Arguments in favor of Prop. I:

  • Prop. I would improve the professional, technical analysis of rate proposals, a function currently performed by the SFPUC's Rate Fairness Board with additional oversight by the Board of Supervisors. Because of the specified qualifications necessary to hold the position, the ratepayer advocate would lend objective expertise to the rate setting process. The advocate would be able to explain to both elected officials and the public complicated issues regarding fiscal feasibility and the fairness and appropriateness of proposals.
  • Prop. I would improve the objectivity of analyses of rate proposals, because the advocate would be housed in the City Administrator's Office and somewhat shielded from the politics that sometimes affect decision making at the SFPUC and at the Board of Supervisors. The independence of the office would allow a check and balance of numbers and data provided by the SFPUC to support rate changes.
  • The SFPUC is investing more than $6 billion to upgrade our water and wastewater systems, for which ratepayers will pay back revenue bonds over the next 30 years. Because the amount of money is so large, added oversight of how we fund these investments is prudent management.


Arguments against Prop. I:

  • This charter amendment and the new office are not needed. The Rate Fairness Board is a panel of diverse stakeholders and experts set up to do the job of ratepayer advocacy. The board has representatives from different types of SFPUC customers and from City financial experts. The board can hire staff with expertise to analyze rate proposals, and can do so without a Charter amendment.
  • Between the elected mayor and Board of Supervisors, the appointed general manager of the SFPUC and its commissioners, and the Rate Fairness Board, there are enough checks and balances in the system to ensure that ratepayers are getting fair and appropriate treatment. At least four major offices watch over the manager of the SFPUC already. Adding a watcher over the watchers is bureaucracy gone to excess.
  • The California Public Utilities Commission's Independent Ratepayer Advocate helps protect ratepayers from the profit-seeking behavior of investor-owned utilities. The SFPUC is a department of the City and County of San Francisco, with the mission of providing water, wastewater and municipal power services. It does not have a revenue-generating motive other than to pay for the public services it provides. As a government entity, it does not need an additional government entity — other than the elected officials and commission to which it is already responsible — to analyze its budget, sources of income and impact on the public.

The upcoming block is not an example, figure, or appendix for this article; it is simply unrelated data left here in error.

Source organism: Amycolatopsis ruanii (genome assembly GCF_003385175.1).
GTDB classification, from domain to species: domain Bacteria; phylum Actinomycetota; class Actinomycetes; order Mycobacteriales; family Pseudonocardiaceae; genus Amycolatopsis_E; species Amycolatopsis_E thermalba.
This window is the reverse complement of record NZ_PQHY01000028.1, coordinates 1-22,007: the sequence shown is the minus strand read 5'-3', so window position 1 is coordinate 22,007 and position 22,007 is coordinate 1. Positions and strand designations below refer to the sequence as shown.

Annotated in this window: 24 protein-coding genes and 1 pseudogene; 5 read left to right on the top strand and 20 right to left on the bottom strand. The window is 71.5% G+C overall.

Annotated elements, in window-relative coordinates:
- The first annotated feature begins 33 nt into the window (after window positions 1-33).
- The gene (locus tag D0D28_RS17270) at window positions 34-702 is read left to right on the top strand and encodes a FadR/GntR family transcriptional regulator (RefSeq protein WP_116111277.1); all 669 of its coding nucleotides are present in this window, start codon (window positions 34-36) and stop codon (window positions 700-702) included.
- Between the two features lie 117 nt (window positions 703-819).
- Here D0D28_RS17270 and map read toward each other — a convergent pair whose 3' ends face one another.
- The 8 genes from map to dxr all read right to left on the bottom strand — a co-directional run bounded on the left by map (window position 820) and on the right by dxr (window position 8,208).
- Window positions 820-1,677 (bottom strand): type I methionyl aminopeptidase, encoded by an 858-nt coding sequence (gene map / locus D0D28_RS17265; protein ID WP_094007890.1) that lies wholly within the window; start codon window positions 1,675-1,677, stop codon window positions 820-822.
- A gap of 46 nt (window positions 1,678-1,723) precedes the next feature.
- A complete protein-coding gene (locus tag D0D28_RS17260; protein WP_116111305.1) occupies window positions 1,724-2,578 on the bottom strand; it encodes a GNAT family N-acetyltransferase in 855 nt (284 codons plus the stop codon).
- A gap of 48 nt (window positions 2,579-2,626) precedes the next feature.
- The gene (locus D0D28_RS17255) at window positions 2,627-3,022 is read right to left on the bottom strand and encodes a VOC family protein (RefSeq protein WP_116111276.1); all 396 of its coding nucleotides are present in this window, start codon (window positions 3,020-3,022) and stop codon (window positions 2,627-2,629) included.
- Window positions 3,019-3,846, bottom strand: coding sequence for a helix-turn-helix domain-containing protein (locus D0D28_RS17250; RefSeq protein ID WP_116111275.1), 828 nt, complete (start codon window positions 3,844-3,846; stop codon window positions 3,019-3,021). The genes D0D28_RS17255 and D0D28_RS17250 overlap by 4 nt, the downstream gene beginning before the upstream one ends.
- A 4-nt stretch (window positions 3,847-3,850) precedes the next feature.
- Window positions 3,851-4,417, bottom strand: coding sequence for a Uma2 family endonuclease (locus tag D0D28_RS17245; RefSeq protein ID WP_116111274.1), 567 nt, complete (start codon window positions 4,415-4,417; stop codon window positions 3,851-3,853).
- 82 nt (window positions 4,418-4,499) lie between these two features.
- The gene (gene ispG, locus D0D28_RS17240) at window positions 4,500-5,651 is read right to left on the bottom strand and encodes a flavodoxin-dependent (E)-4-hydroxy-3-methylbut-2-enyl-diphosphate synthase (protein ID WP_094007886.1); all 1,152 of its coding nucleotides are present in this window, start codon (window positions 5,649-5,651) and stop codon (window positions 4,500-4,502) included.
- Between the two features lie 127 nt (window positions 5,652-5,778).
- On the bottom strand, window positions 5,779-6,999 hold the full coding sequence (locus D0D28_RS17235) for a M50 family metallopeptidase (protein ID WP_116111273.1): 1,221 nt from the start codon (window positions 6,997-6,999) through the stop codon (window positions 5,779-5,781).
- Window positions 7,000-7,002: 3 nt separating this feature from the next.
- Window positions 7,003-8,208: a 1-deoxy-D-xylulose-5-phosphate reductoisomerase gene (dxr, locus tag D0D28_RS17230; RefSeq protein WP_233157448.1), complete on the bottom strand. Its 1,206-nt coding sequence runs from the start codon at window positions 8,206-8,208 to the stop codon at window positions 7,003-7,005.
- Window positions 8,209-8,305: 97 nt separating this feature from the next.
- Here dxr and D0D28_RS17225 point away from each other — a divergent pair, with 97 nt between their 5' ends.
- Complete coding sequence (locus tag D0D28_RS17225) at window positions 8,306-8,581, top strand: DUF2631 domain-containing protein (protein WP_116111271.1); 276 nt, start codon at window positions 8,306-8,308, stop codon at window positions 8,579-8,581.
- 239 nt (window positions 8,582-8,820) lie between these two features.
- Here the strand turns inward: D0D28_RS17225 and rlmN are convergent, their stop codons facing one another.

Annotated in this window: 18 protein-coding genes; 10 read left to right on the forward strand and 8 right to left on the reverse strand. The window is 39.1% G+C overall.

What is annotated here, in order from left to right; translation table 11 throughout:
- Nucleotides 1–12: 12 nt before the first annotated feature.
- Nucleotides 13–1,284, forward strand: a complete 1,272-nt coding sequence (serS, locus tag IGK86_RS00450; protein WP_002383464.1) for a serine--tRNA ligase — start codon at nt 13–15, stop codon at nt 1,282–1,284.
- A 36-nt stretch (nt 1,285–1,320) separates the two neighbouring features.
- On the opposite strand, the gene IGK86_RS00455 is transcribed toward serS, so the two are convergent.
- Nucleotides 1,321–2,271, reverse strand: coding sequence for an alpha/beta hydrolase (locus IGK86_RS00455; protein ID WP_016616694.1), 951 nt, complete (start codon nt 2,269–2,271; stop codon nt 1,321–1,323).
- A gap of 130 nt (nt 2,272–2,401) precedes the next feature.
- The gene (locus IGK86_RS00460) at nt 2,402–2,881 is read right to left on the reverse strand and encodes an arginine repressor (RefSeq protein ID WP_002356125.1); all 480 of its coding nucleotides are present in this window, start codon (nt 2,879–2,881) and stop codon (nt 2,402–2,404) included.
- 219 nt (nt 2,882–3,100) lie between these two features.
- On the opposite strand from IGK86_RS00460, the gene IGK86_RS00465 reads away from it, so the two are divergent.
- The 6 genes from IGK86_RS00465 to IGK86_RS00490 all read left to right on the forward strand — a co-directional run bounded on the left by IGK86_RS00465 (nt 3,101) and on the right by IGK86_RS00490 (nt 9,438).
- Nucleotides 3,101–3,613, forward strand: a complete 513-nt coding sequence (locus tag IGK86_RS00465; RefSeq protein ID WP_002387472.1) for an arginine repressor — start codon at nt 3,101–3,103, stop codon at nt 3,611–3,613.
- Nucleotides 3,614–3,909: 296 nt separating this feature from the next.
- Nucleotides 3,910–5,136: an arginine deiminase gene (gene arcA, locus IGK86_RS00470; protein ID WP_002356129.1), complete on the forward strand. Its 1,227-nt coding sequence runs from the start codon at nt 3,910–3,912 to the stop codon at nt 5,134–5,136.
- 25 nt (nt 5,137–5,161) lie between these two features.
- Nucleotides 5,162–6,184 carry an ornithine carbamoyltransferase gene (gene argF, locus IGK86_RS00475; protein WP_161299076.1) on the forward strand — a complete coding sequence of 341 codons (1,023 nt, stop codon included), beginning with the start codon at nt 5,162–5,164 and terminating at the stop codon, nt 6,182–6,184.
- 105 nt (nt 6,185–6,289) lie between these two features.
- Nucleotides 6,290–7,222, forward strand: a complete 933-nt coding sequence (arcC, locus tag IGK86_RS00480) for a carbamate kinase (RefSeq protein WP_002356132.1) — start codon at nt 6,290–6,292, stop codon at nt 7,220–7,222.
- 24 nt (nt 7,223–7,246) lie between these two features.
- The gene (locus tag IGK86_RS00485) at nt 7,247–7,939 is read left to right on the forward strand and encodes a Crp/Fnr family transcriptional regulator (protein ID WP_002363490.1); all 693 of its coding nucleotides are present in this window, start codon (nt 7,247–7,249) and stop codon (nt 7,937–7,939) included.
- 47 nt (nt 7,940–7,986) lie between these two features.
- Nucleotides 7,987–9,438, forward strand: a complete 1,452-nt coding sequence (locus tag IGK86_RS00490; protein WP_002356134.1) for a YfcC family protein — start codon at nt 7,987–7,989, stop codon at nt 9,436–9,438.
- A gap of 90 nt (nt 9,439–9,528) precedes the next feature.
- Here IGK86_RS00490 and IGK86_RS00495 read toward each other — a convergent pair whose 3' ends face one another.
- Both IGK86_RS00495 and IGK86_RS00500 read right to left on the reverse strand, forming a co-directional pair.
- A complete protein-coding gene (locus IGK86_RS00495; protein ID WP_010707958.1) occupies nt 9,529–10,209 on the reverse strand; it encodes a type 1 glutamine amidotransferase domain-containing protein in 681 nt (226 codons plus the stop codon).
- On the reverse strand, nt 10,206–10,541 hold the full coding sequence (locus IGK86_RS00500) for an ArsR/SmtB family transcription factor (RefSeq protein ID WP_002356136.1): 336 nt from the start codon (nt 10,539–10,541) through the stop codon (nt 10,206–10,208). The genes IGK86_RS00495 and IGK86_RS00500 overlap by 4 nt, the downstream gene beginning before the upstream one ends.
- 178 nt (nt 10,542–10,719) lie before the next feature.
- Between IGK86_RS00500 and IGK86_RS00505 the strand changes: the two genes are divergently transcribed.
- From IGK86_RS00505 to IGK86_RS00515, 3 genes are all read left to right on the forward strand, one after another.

• To the extent that the ratepayer advocate's input resulted in the reduction of water rates or the maintenance of San Francisco's historically low water and sewer rates, the office would be doing the City a disservice. The SFPUC is undergoing billions in necessary infrastructure upgrades that require a strong rate base to help finance and pay for them.

SPUR’s analysis

Although we agree that ratepayers need fair and balanced analysis of proposed rate increases, we do not believe that a new office needs to be created to serve this purpose. We elect a mayor to run the City, and we elect district supervisors to provide oversight of City departments. We also have commissioners to serve as the board of the SFPUC and a professional general manager to run it. This system ensures that things such as water rates are fair and appropriate, but also get the job done in terms of paying for necessary infrastructure improvements. If the Rate Fairness Board we already have does not possess the expertise to analyze or explain rate-setting procedures to elected officials and the public, it can hire people to do so. We do not need an amendment to the City Charter to fill this role. Furthermore, this measure risks both too much bureaucracy and too little investment in our water system.

SPUR recommends a "No" vote on Prop. I.